Gerhard Richter’s legacy
Richter is represented in the collections of the most distinguished modern art museums, such as Tate Modern and MoMA in New York, and has had a large number of solo retrospectives throughout his long career. He also enjoys unrivalled commercial success across most of his mediums. In the past decade, Richter’s abstract paintings, of which there are hundreds of versions, have become status symbols, selling for tens of millions at auction houses such as Christie’s and Sotheby’s. In 2012, his work, “Abstraktes Bild” (1994), belonging to Eric Clapton, was sold for £21 million ($34 million) at Sotheby’s in London, helping to set a record for the highest-selling work by a living artist. The following year, his cityscape of Milan, “Domplatz Mailand”, sold for £24.4 million ($37.1 million). His top-selling work at auction is a 1986 “Abstraktes Bild (599)”, which sold for £30.39 million ($46.35 million) at Sotheby’s in London in 2015. In 2020 Richter became the most expensive Western artist to sell at an Asian auction, when his “Abstraktes Bild (649-2)” from 1987 sold for HK$214.6 million ($27.6 million) at Sotheby’s Hong Kong sale of contemporary art. The painting went to the Pola Museum of Art in Hakone in Japan.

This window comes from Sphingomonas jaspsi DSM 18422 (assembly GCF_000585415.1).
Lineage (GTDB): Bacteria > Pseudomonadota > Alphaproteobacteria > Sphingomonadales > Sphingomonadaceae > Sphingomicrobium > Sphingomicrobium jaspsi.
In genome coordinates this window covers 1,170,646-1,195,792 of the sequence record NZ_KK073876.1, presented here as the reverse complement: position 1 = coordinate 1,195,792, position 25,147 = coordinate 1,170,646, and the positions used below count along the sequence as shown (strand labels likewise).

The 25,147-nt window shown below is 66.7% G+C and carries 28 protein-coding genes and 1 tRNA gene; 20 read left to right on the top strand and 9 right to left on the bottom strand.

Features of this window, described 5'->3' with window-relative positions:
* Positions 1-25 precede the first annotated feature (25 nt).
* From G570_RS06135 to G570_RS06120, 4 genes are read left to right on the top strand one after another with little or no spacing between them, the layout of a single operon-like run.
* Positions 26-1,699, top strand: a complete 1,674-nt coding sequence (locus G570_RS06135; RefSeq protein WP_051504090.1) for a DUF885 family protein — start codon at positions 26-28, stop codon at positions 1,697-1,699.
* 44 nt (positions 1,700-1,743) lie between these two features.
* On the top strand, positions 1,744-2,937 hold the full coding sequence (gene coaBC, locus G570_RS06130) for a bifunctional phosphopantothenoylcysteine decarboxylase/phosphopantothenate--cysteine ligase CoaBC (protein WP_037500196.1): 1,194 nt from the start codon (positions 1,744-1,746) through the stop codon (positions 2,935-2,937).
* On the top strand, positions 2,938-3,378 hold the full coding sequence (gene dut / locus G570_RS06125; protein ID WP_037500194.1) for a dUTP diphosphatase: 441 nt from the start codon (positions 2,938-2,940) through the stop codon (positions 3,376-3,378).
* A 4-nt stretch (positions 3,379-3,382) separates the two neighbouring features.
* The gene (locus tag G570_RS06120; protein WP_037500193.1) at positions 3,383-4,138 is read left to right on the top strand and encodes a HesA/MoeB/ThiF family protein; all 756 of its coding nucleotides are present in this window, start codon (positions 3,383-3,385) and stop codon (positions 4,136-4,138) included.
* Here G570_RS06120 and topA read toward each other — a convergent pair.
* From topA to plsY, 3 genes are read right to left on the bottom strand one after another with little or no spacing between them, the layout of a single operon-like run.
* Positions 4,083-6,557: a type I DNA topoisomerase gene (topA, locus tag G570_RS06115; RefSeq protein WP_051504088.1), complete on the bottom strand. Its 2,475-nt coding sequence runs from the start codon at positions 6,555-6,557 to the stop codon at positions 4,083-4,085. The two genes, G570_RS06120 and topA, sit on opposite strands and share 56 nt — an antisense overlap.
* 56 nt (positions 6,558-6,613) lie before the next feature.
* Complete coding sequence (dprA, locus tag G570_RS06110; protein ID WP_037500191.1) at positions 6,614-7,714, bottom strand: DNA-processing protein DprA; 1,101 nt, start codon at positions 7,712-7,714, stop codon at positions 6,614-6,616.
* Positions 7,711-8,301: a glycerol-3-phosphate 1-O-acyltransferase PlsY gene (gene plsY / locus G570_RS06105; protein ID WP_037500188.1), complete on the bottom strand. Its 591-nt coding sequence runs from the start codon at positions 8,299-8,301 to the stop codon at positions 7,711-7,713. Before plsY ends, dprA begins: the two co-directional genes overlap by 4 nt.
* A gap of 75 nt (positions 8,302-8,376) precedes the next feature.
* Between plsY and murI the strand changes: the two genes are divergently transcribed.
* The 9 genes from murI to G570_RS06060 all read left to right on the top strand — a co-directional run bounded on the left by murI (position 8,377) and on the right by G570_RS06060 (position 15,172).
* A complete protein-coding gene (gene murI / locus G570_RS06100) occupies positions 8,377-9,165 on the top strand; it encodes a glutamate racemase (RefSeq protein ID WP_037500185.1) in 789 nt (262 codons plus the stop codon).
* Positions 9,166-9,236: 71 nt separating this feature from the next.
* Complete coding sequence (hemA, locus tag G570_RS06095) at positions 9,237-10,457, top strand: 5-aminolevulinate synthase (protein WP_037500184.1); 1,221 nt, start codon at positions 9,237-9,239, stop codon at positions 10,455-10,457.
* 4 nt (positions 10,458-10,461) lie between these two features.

Gerhard Richter’s diverse and boundary-pushing practice, which touches on both personal and the political, has engaged with post-war avant-gard movements and has evolved from his early social realist beginnings to explore the possibilities of representational and abstract ways of painting. He is most widely known for works such the “October 18, 1977” cycle of paintings, dealing with the Baader-Meinhof terrorist group; his Pop Art colour-chart paintings and later abstract works with richly layered surfaces, as well as the intriguing “Atlas” project. His prolific use of photography – whether as a subject for his paintings, as a tool in his Overpainted Photographs series, or as a mode of documentation in “Atlas” – has been highly inventive and instrumental in catapulting him into the public eye.